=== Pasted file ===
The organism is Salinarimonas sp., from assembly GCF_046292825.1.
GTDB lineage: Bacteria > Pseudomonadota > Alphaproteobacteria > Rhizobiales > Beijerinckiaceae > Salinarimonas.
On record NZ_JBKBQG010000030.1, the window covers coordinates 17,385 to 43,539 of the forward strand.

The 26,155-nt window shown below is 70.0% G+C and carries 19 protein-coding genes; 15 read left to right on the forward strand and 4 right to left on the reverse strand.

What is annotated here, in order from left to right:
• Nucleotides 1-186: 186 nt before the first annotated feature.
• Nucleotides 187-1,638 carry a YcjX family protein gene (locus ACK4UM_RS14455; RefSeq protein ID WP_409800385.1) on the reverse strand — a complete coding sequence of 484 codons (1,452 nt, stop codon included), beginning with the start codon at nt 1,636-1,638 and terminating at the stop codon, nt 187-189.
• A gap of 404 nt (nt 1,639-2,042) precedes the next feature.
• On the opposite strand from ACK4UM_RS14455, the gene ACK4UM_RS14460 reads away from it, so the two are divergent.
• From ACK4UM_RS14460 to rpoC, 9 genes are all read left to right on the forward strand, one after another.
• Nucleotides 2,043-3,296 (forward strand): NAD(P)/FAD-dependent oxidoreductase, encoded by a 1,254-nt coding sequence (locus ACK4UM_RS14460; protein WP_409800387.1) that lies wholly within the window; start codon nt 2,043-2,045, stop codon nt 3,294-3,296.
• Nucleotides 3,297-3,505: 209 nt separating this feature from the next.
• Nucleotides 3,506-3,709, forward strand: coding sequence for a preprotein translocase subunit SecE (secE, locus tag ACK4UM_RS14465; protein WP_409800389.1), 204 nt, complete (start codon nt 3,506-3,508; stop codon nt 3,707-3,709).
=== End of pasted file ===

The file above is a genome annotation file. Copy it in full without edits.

The organism is Salinarimonas sp., from assembly GCF_046292825.1.
GTDB lineage: Bacteria > Pseudomonadota > Alphaproteobacteria > Rhizobiales > Beijerinckiaceae > Salinarimonas.
On record NZ_JBKBQG010000030.1, the window covers coordinates 17,385 to 43,539 of the forward strand.

The 26,155-nt window shown below is 70.0% G+C and carries 19 protein-coding genes; 15 read left to right on the forward strand and 4 right to left on the reverse strand.

What is annotated here, in order from left to right:
• Nucleotides 1-186: 186 nt before the first annotated feature.
• Nucleotides 187-1,638 carry a YcjX family protein gene (locus ACK4UM_RS14455; RefSeq protein ID WP_409800385.1) on the reverse strand — a complete coding sequence of 484 codons (1,452 nt, stop codon included), beginning with the start codon at nt 1,636-1,638 and terminating at the stop codon, nt 187-189.
• A gap of 404 nt (nt 1,639-2,042) precedes the next feature.
• On the opposite strand from ACK4UM_RS14455, the gene ACK4UM_RS14460 reads away from it, so the two are divergent.
• From ACK4UM_RS14460 to rpoC, 9 genes are all read left to right on the forward strand, one after another.
• Nucleotides 2,043-3,296 (forward strand): NAD(P)/FAD-dependent oxidoreductase, encoded by a 1,254-nt coding sequence (locus ACK4UM_RS14460; protein WP_409800387.1) that lies wholly within the window; start codon nt 2,043-2,045, stop codon nt 3,294-3,296.
• Nucleotides 3,297-3,505: 209 nt separating this feature from the next.
• Nucleotides 3,506-3,709, forward strand: coding sequence for a preprotein translocase subunit SecE (secE, locus tag ACK4UM_RS14465; protein WP_409800389.1), 204 nt, complete (start codon nt 3,506-3,508; stop codon nt 3,707-3,709).